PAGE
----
Nick Evanshen: A true gentleman within Sudbury sports scene
by Randy Pascal
Over the years, a good number of Sudburians have shared their stories, recalling the bygone era of their youth, their involvement with the rich tapistry
of sport history in the Nickel City.
Few, however, have the ability to paint the portrait as Nick Evanshen can, detailing a time when his first treks to Saturday morning hockey were
made to the Palace Rink in the downtown core, an edifice that predates the construction of the Sudbury Community Arena.
Set to celebrate his 88th birthday this coming November, Evanshen can tell a tale of a time that now exists primarily in the books on the shelves of local
A relative of CFL great Terry Evanshen, Nick was the only child from his father's second marriage, his dad losing his first wife to pneumonia at an early
age. With ten to twelve years between he and his step siblings, Evanshen was introduced to sport via something of a family connection.
"When I was seven or eight years old, my dad built a boarding house on Drinkwater and mom ran the boarding house," he explained. "One of the boarders
bought me my first pair of skates."
His visits to the Palace Rink, which sat adjacent to the curling club at the time, became more and more frequent. "I was a rink rat," Evanshen said.
"As a rink rat, we would get in for nothing, because we would clean the ice between periods."
"That's where I remember learning how to skate, and skating was my forte." Garnering attention as he progressed through the midget and juvenile ranks,
Evanshen's skating ability would be only partially offset by a long-standing dispute he maintained with a well-known Sudburian of the era.
"I never saw eye to eye with Maxie (Silverman)," Evanshen said. "He should never have been a manager of a hockey club. He was a fur peddler, and
that's what he should have stayed as."
Suiting up with the Copper Cliff Redmen in his final year of junior hockey, Evanshen would crack the roster of the Buffalo Bisons of the
AHL the following fall, playing for the legendary Eddie Shore.
With a $ 200 signing bonus and $ 1500 yearly salary, Evanshen was off and running. "Us kids from the north would have gone down there and played for a
jacket," he said with a smile.
"We would do anything to play hockey." After one year in Buffalo, Evanshen was scooped up by the expansion St Louis Flyers before heading to the
west coast the very next year, splitting a season between the Oakland Oaks and Los Angeles Monarchs of the Pacific Coast Hockey League.
Yet support at home was hard to find. "My dad told me, being the reasonable man that he was, that I should quit playing that foolish game and get myself
a steady job." By this time, Evanshen's wife, Jackie, still by his side to this day, was beginning to come into the picture.
"Back in those days, it was tough to make hockey a career," Evanshen stated. "You weren't making enough money to sustain you for a whole year. When you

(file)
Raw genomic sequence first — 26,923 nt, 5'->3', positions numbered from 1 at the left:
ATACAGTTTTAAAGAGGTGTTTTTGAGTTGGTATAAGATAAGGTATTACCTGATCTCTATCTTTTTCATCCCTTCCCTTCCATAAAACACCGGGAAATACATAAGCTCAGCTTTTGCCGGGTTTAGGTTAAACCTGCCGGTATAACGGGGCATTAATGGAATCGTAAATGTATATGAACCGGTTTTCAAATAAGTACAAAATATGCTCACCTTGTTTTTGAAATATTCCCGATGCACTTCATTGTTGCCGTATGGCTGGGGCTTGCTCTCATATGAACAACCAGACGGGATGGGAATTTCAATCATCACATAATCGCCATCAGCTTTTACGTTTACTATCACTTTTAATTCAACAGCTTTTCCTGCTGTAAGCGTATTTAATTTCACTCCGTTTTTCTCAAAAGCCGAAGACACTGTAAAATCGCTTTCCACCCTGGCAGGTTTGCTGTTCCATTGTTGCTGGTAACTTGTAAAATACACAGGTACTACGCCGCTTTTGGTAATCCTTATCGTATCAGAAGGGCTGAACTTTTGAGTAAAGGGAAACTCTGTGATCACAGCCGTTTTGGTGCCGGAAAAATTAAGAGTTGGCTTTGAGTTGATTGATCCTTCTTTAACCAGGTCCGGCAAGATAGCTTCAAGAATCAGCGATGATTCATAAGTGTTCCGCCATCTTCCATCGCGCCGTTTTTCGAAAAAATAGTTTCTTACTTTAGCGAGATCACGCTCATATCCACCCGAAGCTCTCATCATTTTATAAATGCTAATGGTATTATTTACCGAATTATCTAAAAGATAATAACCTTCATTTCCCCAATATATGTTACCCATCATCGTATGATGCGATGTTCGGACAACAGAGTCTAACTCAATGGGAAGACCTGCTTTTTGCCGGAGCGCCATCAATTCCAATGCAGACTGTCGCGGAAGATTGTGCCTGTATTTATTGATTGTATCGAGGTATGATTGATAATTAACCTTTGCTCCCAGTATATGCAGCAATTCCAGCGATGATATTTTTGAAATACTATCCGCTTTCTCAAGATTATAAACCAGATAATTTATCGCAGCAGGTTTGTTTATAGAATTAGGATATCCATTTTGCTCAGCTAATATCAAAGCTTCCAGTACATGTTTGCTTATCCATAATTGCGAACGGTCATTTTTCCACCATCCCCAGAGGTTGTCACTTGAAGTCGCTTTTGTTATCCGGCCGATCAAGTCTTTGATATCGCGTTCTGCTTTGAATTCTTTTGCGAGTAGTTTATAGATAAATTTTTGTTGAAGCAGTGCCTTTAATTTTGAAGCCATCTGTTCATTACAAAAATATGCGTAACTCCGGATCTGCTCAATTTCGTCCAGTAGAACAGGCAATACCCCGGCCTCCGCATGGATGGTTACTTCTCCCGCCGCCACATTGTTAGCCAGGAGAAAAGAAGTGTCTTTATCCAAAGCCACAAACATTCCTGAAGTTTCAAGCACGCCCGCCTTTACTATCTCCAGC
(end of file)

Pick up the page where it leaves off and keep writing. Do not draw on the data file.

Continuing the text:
finished hockey in March or April, you came home and looked for a part-time job."
Involved with local oldtimers hockey by the early 1950's and operating a sporting goods store just steps away from Sudbury Arena from 1951 to 1967,
Nick Evanshen was as involved as anyone in the area when it came to the world of local sports.
That knowledge would come in handy, as Evanshen stepped in, from time to time, covering off for long-time CHNO sports announcer Joe Spence. "When
Joe would take a vacation, he would ask me to fill in for the morning sportscast."
"Joe was without a doubt, in my mind, even better than Foster Hewitt in announcing games," Evanshen proclaimed. If his career as an athlete
revolved mostly around hockey, his long-time officiating career was marked moreso by his involvement in football, a sport that he would spend more than
half a decade serving.
"Hockey was far less burdensome on me than football," said Evanshen. "In football, we ran up and down the mud pads at Queen's Athletic Field and all
different schools, across poorly lined fields, potholes, through rain and even snowstorms."
A true gentleman in every sense of the word, Evanshen understood his role within the game. "You have to learn to referee each game as it progresses,"
he said. "If the game was 0-0 at half time, and there's a little bit of holding to the right and the play is going to the left, you turn a blind eye to
"We wanted to let the players play the game, not the referees," Evanshen maintained. Through it all, the stories, eminating from his involvement with
sports, continued: enjoying a round of golf, in Sudbury, with "Rocket" Richard before the Montreal sniper visited the house for photos with his
children; sharing a night-club table, during his time in Los Angeles, with Frank Sinatra and Jimmy Durante.
Yes, few in the area can bring back to life the era that Nick Evanshen has lived. And now it can be shared with generations still to come, at some point
in time when even the revered old Sudbury Arena will be a thing of the past.